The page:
SK Hynix to Halve CapEx Amid Drop in Memory Demand

SK Hynix
(Image credit: SK Hynix)

As demand for PCs and smartphones slumps, so does demand for 3D NAND and DRAM memory. As a result, companies like SK Hynix suffer from dropping revenue and dramatic declines of profits. According to reports via Reuters and Nikkei Asia, in a bid to balance the books, SK Hynix plans to halve its capital expenditures next year and focus on the manufacture of more expensive types of memory. The company also plans to assess the future of its fab in China.

SK Hynix Cuts CapEx Due to Major Profits Fall

Just like other semiconductor companies, the memory maker believes that demand for chips will be sluggish for several quarters and supply will exceed demand, which means tiny profits amid lowering revenue. To that end, SK Hynix will reduce its CapEx investment next year by more than 50% year-over-year. The company does not disclose how much will it spend on new fabs and tools in 2023, but only says that it would be 'at the upper range of 10 – 20 trillion won ($7 billion – $14 billion). 

SK Hynix has good reasons to cut down its expenses. This week the company posted a 10.983 trillion won ($7.741 billion) revenue, which was down 7% compared to the same quarter a year ago. A 7% YoY drop is hardly significant, but the company also reported operating profit of 1.656 trillion won ($1.167 billion) in operating profit (a 60% year-over-year decline), and net income of 1.103 trillion won ($777.396 million) in the second quarter of 2022 (a 67% YoY decrease).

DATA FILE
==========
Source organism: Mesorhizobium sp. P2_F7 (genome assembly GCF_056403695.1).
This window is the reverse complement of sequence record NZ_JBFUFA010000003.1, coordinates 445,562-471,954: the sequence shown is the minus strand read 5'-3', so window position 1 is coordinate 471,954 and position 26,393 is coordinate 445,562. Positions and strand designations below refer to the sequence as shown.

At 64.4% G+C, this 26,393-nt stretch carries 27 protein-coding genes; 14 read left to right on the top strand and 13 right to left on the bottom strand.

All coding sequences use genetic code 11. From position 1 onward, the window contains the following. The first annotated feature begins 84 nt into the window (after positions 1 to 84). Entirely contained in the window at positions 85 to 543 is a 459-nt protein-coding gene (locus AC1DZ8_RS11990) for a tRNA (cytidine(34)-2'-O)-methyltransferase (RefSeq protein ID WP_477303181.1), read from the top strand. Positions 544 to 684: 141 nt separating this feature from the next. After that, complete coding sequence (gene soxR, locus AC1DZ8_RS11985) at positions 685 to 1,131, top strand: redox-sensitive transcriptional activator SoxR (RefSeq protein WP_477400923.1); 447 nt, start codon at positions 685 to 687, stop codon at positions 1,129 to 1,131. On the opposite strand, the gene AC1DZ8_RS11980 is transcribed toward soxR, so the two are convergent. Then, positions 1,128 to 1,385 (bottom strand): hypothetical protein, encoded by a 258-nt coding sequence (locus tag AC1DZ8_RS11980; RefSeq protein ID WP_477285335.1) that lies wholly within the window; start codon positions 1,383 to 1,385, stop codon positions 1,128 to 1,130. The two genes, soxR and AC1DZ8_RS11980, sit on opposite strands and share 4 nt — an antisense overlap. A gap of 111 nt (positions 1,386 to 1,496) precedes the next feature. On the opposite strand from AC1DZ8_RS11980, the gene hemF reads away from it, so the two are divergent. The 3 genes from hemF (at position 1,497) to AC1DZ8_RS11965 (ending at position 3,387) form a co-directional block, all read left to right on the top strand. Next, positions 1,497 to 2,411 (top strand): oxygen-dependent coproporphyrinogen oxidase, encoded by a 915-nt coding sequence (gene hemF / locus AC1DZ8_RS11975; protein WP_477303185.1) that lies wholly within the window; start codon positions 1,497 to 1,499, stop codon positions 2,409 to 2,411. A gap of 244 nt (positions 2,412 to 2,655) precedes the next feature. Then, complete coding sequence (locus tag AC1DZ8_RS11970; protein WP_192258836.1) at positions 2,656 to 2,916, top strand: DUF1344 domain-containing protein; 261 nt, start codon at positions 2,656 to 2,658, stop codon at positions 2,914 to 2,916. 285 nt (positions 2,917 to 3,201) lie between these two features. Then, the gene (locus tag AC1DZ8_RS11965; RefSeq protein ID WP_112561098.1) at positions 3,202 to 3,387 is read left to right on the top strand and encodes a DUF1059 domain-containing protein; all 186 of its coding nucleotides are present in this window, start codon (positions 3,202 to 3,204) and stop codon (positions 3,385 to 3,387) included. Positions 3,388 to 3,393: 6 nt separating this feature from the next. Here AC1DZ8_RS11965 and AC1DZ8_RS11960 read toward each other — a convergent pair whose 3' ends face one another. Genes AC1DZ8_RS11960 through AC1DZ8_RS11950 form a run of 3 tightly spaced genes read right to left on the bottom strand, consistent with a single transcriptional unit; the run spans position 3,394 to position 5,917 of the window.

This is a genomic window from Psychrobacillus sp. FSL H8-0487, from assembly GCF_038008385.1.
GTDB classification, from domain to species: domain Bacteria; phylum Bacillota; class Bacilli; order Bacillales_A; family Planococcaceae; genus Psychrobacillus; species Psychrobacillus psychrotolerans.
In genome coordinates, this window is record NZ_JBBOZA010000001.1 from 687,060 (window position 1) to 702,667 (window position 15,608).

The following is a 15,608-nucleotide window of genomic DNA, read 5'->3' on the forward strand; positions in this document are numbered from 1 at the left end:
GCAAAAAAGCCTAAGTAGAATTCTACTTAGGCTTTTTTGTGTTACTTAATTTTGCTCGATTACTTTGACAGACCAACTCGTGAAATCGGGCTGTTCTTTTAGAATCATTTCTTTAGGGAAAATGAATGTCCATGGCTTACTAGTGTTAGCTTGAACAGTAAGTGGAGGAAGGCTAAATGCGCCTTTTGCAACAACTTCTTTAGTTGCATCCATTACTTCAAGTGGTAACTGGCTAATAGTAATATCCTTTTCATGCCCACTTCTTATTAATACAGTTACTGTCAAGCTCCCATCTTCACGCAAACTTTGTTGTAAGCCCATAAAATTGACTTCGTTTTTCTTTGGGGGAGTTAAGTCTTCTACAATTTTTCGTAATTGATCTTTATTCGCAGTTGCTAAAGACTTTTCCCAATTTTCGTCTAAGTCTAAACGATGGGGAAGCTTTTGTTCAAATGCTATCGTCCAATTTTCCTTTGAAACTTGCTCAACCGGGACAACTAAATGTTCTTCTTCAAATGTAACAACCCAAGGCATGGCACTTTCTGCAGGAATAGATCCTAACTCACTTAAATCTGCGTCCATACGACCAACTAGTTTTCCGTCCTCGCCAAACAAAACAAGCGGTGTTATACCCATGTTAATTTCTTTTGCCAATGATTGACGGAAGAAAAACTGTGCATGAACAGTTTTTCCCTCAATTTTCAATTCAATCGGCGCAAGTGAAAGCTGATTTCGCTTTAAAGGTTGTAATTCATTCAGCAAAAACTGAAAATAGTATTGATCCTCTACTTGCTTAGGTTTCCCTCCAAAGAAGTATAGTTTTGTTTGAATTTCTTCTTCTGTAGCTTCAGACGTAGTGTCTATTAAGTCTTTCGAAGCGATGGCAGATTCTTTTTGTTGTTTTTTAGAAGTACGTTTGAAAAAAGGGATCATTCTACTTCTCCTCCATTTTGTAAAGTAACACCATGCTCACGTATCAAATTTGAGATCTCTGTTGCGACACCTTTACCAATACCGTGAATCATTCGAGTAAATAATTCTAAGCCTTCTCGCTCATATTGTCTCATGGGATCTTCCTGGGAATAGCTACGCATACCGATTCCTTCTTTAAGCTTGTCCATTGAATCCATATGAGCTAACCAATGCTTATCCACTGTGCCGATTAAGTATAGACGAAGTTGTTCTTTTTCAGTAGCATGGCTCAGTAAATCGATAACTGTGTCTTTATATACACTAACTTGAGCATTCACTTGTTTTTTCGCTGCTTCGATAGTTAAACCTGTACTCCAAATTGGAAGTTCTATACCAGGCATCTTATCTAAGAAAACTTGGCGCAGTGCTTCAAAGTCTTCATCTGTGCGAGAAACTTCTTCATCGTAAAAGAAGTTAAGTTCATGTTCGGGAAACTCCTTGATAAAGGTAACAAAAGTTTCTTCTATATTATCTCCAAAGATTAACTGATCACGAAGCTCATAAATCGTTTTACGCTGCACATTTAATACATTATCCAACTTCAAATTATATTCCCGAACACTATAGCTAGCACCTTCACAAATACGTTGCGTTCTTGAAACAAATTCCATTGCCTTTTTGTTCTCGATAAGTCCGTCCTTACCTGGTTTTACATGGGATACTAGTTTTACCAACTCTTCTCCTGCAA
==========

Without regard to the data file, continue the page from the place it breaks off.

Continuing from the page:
Reduce Production, Focus on Premium Segments

In addition to reducing its CapEx, SK Hynix will increase production of its premium products, which includes 238-layer 3D NAND memory that can be used to power the fastest SSDs with a PCIe 5.0 x4 interface. Also, the company intends to boost production of memory using its 1a-nm fabrication technology in general as well as premium DDR5, LPDDR5, and HBM3 for high-end applications like servers, AI, and analytics accelerators. 

In addition, the company intends to lower production of commodity 3D NAND and DRAM memory in a bid to balance supply and demand on the market. Meanwhile, the company does not disclose how significantly it plans to cut its output.

Fab Dilemma

Back in September SK Hynix began to construct its $11 billion fab in South Korea that is set to come online in 2025. It remains to be seen whether the company will be able to build the new production facility on time with its reduced CapEx budget, but it looks like it might face a dilemma with its spendings on new manufacturing capacity. 

Building a brand new fab is by definition more expensive than upgrading existing production facilities. SK Hynix has fabs in China and South Korea. The Chinese fabs may be cheaper to operate (and the company needs to cut costs now) and can even be upgraded with new tools produced in the U.S. in the next 12 months as the company has a waiver to ship new equipment from America to China for a year. But if the company's partners fail to get an export license from the U.S. Department of Commerce to ship new tools and spare parts to SK Hynix's facilities in Wuxi and Dallian (which is formally controlled by SK Hynix's subsidiary Solidigm), these fabs will become obsolete in a couple of years (i.e., 2025 – 2026). 

Given the risks associated with its Chinese fabs, it might make sense for SK Hynix to focus on investments in its all-new fab in South Korea. At present the company is considering several contingency plans for the facilities, some of which include transferring equipment to South Korea, reports Nikkei

"As a contingency plan, we are considering selling the fab, selling the equipment or transferring the equipment to South Korea," said Kevin Noh, chief marketing officer for SK Hynix, at the earnings call this week. "It's a contingency plan. We want to [continue to] operate without facing this situation. We expect to extend it each year, but it is not for sure. It is very uncertain."

Anton Shilov
Freelance News Writer

Anton Shilov is a Freelance News Writer at Tom’s Hardware US. Over the past couple of decades, he has covered everything from CPUs and GPUs to supercomputers and from modern process technologies and latest fab tools to high-tech industry trends.